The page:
Spider-Man: Homecoming was a surprising movie. At the time of release, we were already exhausted by Spider-Folk crawling around our cinema screens. Not only had the doe-eyed nerd turned muscular Peter Parker already been rebooted, we’d frankly seen enough of the web-slinging action. As with Thomas and Martha Wayne, there are only so many times we can see Uncle Ben die on the big screen.
Regardless, Marvel were desperate to shove Spider-Man into the Avengers series and Brit boy Tom Holland took the red and blue spandex mantle with enough bravado that Homecoming worked. This is especially helped by Michael Keaton’s villain whose twist is so brilliant there was applause in the screens.
Anyway, having the first cinematic outing since the whole dust incident in Avengers: Infinity War and having lost Tony Stark in Avengers: Endgame, Spider-Man: Far From Home had to thread the aftermath together which it does successfully enough.
Following on from Thanos’ defeat in Endgame, and suffering from the loss of those who had fallen, the world tries to move on from the devestating event. Peter Parker, despite still being the friendly neighbour Spider-Man, is struggle with the grief of losing Tony as well as the pressure to follow in his footsteps. A much needed break is on the cards and, thankfully, his school is taking him on a Scholastic trip to Europe. However, whilst there, he and his class mates are attacked by the Elementals. Enter a new caped hero called Mysterio. Could this alternate dimension being be the person to follow in Tony Stark’s footsteps?
Far From Home is once again directed by Jon Watts and is stuff filled with action. At over two hours long, there is a lot here including shape-shifting aliens, drones, other dimensions, monsters from other worlds, megalomaniacs, and high-school romances. Far From Home is funny when it is looking at ordinary teenager life and gripping when there is world threatening danger involved. Whilst the balance isn’t always right, a particular bus ride feels unneeded, and the tenuous leap for the characters to get to London feels stretched, Far From Home succeeds in exhilarating action sequences and people who actual care about. There is also the matter of piecing together post-dust life and whilst the science is sketchy, it works well here.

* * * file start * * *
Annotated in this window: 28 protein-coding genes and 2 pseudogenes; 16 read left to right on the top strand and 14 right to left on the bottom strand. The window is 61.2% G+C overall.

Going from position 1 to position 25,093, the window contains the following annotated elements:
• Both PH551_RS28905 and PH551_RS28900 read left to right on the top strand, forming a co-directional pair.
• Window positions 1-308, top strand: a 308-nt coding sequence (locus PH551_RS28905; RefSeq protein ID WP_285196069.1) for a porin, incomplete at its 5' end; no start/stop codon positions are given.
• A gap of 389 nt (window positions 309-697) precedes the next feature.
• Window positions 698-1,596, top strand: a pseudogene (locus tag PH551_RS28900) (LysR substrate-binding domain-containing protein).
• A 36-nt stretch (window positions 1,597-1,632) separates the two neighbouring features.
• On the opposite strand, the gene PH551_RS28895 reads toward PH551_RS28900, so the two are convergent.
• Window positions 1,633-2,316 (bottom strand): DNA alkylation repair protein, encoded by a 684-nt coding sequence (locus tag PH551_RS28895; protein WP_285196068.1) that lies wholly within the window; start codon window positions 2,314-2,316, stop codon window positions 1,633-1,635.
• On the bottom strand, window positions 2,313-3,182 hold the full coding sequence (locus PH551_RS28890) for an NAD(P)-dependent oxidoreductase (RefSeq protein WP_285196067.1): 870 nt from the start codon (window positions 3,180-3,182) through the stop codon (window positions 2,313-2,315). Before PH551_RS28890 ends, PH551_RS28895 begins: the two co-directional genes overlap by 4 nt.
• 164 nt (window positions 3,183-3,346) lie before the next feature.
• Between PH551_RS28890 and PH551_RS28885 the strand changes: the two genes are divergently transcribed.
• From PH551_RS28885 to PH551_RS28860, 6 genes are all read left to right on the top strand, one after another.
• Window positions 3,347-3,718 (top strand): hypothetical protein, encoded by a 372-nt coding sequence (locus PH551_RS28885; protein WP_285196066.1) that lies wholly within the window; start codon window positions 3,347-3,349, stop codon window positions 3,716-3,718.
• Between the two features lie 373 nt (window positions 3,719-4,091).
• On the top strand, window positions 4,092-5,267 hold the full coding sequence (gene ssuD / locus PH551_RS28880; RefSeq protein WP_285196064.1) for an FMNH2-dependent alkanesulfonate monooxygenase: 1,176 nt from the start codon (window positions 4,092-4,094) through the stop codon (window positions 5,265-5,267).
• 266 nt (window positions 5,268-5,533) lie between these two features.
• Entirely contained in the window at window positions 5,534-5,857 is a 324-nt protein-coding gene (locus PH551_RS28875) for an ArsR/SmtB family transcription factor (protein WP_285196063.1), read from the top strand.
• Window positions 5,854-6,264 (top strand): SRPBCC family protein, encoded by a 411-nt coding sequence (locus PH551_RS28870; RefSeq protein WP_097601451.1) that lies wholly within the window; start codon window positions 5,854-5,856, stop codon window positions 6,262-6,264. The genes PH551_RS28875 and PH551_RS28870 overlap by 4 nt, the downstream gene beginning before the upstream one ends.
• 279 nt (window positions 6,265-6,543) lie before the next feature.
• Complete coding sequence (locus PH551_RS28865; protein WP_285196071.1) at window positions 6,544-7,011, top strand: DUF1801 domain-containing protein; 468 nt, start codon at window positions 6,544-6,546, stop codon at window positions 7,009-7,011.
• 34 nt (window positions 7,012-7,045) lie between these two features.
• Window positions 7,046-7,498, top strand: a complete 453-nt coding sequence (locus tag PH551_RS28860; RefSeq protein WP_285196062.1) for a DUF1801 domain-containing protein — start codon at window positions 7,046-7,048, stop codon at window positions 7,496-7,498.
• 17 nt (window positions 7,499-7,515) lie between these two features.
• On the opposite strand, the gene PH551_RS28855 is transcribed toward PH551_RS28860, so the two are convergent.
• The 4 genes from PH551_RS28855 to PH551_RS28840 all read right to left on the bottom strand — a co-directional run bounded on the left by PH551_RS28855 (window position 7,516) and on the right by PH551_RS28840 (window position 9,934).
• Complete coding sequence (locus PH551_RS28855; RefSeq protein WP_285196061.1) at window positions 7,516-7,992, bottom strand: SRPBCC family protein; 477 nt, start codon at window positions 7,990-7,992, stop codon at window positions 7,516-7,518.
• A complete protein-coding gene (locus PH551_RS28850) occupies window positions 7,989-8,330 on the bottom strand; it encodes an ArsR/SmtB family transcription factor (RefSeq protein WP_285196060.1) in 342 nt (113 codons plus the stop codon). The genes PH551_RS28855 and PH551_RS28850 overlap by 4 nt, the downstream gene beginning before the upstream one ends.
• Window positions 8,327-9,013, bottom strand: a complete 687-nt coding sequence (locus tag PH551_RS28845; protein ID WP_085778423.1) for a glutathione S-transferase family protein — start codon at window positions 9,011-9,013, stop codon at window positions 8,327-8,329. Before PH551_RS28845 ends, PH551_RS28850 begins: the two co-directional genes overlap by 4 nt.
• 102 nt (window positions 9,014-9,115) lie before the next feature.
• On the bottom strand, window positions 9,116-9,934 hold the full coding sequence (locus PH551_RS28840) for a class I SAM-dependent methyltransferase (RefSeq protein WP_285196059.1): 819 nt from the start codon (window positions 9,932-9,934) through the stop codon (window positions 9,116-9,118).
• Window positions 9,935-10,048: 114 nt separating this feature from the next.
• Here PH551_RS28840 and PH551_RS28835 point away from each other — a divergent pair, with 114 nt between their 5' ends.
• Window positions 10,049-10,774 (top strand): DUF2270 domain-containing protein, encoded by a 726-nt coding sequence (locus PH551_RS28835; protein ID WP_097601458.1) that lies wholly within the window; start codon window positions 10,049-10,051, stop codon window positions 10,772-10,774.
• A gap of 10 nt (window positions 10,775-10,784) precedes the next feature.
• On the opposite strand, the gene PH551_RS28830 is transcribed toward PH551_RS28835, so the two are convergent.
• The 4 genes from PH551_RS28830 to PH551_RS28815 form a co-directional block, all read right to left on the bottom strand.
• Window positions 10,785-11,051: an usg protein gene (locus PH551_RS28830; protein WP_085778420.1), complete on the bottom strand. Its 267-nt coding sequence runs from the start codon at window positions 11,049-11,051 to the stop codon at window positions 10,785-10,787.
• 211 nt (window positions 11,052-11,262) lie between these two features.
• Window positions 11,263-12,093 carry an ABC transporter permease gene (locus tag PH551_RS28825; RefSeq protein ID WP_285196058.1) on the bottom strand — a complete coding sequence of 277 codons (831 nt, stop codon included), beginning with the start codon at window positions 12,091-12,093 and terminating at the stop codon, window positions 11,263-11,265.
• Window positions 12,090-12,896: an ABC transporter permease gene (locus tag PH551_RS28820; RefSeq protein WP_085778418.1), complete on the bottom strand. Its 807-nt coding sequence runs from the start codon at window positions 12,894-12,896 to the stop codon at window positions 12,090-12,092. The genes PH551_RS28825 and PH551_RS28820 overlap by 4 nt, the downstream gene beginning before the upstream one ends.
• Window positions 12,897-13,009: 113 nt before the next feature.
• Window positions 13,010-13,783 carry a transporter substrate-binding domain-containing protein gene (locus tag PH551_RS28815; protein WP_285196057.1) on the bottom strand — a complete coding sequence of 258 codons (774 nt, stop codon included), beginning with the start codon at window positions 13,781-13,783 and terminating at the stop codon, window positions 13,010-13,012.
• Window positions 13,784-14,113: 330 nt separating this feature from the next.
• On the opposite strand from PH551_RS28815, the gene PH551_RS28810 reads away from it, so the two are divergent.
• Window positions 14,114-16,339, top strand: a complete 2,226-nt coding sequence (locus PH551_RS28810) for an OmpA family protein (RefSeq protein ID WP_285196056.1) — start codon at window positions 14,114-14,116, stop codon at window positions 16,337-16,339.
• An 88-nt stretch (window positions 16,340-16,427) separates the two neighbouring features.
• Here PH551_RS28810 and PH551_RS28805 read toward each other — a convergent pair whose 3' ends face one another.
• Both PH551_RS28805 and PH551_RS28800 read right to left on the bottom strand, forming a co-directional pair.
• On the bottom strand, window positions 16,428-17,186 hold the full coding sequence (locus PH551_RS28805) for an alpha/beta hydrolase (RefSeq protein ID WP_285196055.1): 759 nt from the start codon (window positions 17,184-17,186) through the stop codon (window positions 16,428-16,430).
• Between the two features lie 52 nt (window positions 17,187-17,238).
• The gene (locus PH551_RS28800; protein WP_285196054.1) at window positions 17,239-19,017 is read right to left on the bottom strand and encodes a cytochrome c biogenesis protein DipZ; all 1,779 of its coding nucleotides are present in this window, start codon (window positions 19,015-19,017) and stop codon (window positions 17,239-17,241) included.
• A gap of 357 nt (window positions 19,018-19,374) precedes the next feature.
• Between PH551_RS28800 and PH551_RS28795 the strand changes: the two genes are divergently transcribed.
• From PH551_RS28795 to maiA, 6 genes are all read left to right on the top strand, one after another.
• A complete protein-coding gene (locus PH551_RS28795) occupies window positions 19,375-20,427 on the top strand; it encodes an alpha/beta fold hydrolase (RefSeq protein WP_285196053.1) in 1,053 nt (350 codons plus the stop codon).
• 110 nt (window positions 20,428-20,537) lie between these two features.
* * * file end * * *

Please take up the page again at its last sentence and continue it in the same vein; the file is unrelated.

Holland is a brilliant performer. The young star can carry the weight of Parker’s troubles on his shoulders competently and viscerally. Through tears threatening to fall at all possibly moments to his earnestness to be an ordinary teenagers, Holland strongly portrays Peter’s struggles. It feels realistic that he’d handover a mantle and be manipulated and also push the world to collapse because he just wants to be an adolescent despite his superpowers.
Mysterio is played by the infallible Jack Gyllenhaal. With his trademark wide-eyes, Gyllenhaal can be truly menacing but also handle the absurdness of his character (especially how he is retconned into Avengers lore.) Not only this but adding the special effects and Mysterio’s “powers,” and the character is quite terrifying with a sequence that nearly kills Parker and bewilders audiences.
The MVP of the movie is Zendaya’s Mary Jane. The actress has a quick-witted delivery and a good amount of weirdness to feel like a wholly unique person. She also has oodles of chemistry with Holland so their natural relationship progression feels real.
Far From Home is a great footnote to the Avengers Infinity War Saga, finally closing a chapter and starting the next steps for a brand new generation of superheroes. Whilst Far From Home feels clunky with all of its parts, it is a satisfying entry in Holland’s Parker’s story. And with a mid-credit sequence that shockingly blows open that “how can he get out of this one?” door, we’re happy to continue with this friendly neighbour Spider-Man.
Spider-Man: Far From Home is out on DVD & Bu-Ray now!